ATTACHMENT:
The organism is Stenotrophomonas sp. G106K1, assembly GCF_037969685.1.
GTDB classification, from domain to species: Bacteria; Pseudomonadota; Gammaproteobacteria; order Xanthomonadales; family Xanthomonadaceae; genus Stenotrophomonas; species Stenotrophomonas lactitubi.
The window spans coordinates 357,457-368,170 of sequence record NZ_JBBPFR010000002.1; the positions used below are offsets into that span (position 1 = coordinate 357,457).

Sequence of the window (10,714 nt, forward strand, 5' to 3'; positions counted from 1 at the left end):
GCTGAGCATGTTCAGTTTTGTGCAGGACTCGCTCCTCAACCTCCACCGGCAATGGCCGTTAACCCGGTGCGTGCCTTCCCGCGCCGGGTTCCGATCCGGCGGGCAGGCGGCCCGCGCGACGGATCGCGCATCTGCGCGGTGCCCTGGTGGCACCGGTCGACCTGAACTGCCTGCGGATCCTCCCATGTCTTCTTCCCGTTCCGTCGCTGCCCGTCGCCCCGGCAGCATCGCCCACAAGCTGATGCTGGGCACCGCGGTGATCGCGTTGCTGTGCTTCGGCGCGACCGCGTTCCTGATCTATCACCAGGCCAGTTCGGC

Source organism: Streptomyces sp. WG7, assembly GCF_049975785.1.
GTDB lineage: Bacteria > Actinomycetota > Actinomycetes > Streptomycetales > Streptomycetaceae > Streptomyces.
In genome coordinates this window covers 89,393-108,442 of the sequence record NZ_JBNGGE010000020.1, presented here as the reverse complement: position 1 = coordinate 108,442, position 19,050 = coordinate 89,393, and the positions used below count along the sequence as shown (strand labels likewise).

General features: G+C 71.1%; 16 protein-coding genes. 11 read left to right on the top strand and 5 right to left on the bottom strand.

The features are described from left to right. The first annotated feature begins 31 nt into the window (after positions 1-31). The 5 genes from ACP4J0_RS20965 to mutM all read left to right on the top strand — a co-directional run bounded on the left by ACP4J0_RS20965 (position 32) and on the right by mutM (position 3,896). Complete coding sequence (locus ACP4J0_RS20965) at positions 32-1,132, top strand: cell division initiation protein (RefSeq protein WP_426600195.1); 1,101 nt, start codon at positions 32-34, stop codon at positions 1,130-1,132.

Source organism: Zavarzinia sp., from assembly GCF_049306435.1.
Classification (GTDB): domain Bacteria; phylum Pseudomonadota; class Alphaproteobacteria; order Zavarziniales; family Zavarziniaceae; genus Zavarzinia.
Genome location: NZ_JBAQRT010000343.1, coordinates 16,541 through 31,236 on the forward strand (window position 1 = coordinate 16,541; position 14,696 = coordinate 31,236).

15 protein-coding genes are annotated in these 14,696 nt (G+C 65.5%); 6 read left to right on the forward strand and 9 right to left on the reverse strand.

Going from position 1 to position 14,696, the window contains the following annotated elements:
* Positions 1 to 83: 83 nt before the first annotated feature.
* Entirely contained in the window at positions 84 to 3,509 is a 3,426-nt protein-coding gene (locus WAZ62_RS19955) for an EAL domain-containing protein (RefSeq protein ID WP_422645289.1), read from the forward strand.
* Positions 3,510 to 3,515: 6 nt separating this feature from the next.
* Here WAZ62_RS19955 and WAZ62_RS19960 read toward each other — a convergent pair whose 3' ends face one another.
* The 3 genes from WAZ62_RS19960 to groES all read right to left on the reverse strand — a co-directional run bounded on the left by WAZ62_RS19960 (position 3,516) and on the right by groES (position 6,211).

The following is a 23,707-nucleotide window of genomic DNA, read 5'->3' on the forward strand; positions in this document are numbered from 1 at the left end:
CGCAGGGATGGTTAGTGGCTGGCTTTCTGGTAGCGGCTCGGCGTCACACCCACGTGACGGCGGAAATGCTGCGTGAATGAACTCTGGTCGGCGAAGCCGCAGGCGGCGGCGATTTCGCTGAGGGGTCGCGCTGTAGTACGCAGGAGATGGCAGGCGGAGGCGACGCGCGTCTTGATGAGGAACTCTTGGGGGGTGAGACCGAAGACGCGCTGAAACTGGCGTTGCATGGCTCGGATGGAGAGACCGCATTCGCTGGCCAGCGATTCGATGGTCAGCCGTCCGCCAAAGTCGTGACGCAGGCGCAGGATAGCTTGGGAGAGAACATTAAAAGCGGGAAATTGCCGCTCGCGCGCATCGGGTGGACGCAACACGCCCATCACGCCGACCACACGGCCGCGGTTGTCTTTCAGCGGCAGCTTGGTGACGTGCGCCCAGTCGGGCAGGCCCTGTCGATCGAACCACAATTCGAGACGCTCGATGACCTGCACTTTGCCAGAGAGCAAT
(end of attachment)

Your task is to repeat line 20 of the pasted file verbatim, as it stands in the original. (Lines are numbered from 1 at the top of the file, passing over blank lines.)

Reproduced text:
* The 3 genes from WAZ62_RS19960 to groES all read right to left on the reverse strand — a co-directional run bounded on the left by WAZ62_RS19960 (position 3,516) and on the right by groES (position 6,211).